Superbugs report blames hospitals
A DAMNING report has today revealed that hospitals across the country are not doing enough to target hospital infections such as MRSA.At Ipswich Hospital, despite new measures being put in place, MRSA figures have barely reduced since last year.
A DAMNING report has today revealed that hospitals across the country are not doing enough to target hospital infections such as MRSA.
At Ipswich Hospital, despite new measures being put in place, MRSA figures have barely reduced since last year.
Figures reveal there were 52 cases at Ipswich Hospital Trust between April 2003 and March 2004, an MRSA rate of 0.21 cases per 1,000 overnight stays.
It means that one in 5,000 patients staying overnight at the hospital had contracted the bug.
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Today the report from the National Audit Office stated that four years on from the first report the picture across the country is bleak and has uncovered what has been described as "an appalling lack of progress by the Department of Health and the NHS in tackling hospital acquired infection."
On the whole, figures in the East of the country have dropped but everywhere else the amount of infections are rising.
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In January this year, the Evening Star revealed the extent of hospital infections at Ipswich Hospital for the first time.
Yesterday the Health Protection Agency revealed new figures which have shown little change. Ipswich is average across the county. The highest figures in the region are held by Addenbrookes and the lowest are held by Peterborough.
Today Edward Leigh MP who is chairman of the committee of public accounts slammed the NHS for not doing enough about the problem.
He said: "The flurry of activity by hospitals in establishing systems and processes for countering hospital acquired infection has simply not translated itself into real progress on the ground.
"Good infection control is being thwarted by high bed occupancy levels, a lack of isolation facilities and too many patients with differing conditions being placed together on wards. Meanwhile the problem of drug resistance is growing.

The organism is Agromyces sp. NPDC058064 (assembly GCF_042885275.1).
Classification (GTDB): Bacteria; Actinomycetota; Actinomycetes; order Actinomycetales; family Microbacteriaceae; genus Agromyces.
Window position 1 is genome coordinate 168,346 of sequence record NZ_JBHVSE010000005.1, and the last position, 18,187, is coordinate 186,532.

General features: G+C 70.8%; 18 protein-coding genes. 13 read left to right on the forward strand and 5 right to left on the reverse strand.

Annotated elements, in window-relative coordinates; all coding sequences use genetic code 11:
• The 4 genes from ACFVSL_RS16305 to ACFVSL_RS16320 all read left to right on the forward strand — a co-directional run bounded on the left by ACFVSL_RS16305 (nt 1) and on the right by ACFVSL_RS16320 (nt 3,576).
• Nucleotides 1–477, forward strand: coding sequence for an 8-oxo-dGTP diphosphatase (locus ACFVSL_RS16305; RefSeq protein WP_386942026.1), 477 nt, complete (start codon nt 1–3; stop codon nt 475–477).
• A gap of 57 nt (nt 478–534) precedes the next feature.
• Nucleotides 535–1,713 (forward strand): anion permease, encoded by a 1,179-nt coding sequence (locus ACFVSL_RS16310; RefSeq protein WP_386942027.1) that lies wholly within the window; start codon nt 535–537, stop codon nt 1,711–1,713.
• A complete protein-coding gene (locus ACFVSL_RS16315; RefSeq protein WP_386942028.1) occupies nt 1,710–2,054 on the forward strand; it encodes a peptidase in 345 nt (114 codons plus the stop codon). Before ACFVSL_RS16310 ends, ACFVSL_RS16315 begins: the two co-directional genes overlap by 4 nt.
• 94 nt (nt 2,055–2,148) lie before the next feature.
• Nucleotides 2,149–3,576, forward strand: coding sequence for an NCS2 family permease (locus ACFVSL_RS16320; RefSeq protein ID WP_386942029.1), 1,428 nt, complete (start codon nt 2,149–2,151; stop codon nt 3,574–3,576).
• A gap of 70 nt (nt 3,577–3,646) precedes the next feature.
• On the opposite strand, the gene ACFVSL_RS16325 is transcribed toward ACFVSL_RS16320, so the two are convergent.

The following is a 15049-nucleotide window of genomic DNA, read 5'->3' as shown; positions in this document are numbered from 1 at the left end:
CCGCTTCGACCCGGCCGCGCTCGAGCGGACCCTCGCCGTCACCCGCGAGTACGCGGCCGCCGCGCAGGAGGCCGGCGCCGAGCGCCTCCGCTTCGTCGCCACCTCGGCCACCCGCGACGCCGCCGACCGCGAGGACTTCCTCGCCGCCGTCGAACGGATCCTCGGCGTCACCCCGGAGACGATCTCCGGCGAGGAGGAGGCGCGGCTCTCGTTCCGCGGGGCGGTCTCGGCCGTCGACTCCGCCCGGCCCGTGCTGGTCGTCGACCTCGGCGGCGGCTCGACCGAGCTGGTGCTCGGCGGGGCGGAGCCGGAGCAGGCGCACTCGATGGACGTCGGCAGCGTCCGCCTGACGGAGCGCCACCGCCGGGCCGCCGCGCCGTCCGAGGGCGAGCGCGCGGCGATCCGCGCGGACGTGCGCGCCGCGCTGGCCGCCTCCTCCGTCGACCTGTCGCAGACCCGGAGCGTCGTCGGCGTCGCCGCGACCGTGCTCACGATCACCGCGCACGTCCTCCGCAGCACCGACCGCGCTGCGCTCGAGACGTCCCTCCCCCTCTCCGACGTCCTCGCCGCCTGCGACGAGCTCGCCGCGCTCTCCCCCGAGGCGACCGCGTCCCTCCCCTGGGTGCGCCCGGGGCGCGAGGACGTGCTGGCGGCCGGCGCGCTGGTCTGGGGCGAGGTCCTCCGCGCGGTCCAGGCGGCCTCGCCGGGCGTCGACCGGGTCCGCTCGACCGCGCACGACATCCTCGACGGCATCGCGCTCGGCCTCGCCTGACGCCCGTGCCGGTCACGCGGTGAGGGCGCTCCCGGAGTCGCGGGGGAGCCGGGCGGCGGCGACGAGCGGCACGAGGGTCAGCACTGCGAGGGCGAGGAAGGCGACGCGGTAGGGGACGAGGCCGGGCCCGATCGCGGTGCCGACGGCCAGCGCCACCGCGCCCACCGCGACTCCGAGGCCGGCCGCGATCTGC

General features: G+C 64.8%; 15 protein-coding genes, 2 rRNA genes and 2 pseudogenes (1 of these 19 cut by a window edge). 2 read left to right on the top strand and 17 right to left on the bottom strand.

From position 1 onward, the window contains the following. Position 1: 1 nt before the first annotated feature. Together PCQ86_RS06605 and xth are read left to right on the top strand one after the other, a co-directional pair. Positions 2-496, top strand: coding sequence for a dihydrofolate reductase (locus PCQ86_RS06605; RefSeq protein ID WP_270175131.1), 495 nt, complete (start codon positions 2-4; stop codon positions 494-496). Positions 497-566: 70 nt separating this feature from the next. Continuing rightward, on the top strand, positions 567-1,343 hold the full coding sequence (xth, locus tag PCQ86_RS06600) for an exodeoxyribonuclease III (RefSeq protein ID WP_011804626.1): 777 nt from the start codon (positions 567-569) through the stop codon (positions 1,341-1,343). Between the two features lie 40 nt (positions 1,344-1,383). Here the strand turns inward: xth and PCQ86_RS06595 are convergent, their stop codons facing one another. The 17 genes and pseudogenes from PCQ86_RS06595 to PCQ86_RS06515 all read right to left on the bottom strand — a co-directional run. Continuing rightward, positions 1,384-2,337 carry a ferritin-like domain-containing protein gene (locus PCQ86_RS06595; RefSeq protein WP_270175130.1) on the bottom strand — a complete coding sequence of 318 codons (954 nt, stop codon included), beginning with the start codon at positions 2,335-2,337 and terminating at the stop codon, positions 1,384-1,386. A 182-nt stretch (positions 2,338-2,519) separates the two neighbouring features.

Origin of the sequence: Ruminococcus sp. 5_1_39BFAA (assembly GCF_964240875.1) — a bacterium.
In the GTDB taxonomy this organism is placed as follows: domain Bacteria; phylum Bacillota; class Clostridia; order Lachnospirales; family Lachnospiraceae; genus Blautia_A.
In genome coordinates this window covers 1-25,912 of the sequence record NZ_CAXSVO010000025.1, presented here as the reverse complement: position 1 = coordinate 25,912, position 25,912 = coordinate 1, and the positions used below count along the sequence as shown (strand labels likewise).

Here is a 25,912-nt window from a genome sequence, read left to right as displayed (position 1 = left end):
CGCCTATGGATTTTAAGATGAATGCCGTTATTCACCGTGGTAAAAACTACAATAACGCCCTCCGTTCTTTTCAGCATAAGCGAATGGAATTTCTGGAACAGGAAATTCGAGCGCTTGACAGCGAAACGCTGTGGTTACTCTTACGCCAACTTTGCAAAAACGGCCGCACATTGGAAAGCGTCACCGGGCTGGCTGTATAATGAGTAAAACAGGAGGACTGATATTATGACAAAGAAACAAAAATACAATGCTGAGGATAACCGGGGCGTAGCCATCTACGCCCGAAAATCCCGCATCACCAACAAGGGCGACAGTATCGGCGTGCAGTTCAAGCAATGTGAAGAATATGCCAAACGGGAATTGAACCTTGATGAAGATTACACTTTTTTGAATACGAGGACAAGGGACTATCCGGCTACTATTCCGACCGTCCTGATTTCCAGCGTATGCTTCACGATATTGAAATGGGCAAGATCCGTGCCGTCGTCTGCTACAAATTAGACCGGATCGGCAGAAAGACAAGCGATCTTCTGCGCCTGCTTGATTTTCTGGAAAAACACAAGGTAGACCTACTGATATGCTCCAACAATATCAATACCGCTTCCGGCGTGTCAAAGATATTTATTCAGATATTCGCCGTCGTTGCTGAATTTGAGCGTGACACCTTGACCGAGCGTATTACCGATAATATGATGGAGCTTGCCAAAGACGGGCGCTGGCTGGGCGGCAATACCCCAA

"It is outrageous that four years on from its original report, the NAO is still highlighting problems of poor hospital cleanliness, lax hand-washing practices among clinical staff, under resourced infection control teams and a general culture among NHS staff of thinking that good infection control practice is someone else's problem."
However Jan Rowsell, spokeswoman for Ipswich Hospital said that huge amounts of effort were going in to combating infectious diseases.
In evey ward there are now bug stop stations where every nurse, patient and visitor must wash their hands with an alcohol based gel before going on to the wards. There are also link nurses on each ward who have particular responsibility for infection control in their area.
Modern matrons are also being introduced to the hospital and a large part of their role is concentrating on cleanliness and infection.
Ipswich hospital is renowned for its pressure on beds and is often running at more than 90 per cent bed occupancy when the target is 82 pc. Having too many people in hospitals can also contribute to the rise in infectious diseases.
Ms Rowsell said: "There has been immense pressure on beds for some time now.
"This underlines the importance of our major new investment being taken in our hospital which is the new Garrett Anderson centre. This means we will be able to get our bed occupancy down."
She said wherever possible, patients with MRSA were isolated. Ms Rowsell also stressed that there is also a growing prevalence of people in the community with MRSA who can bring it in to the hospital with them rather than picking it up there and added that saying that no move in the figures constituted a lack of progress from the hospital was too simplistic.
She said: "Everyone has put in a lot of hard work and effort firstly into preventing infection of the disease and also controlling it.
"It is a challenge. There are 8,000 people a day, every day on site, with 800 people actually in hospital and we do have a high bed occupancy rate.
"Infection control is an area where we know we can always do better and there is no room for complacency
"A lot of people have worked very hard to improve things. It is a challenge and one we know we have to tackle."
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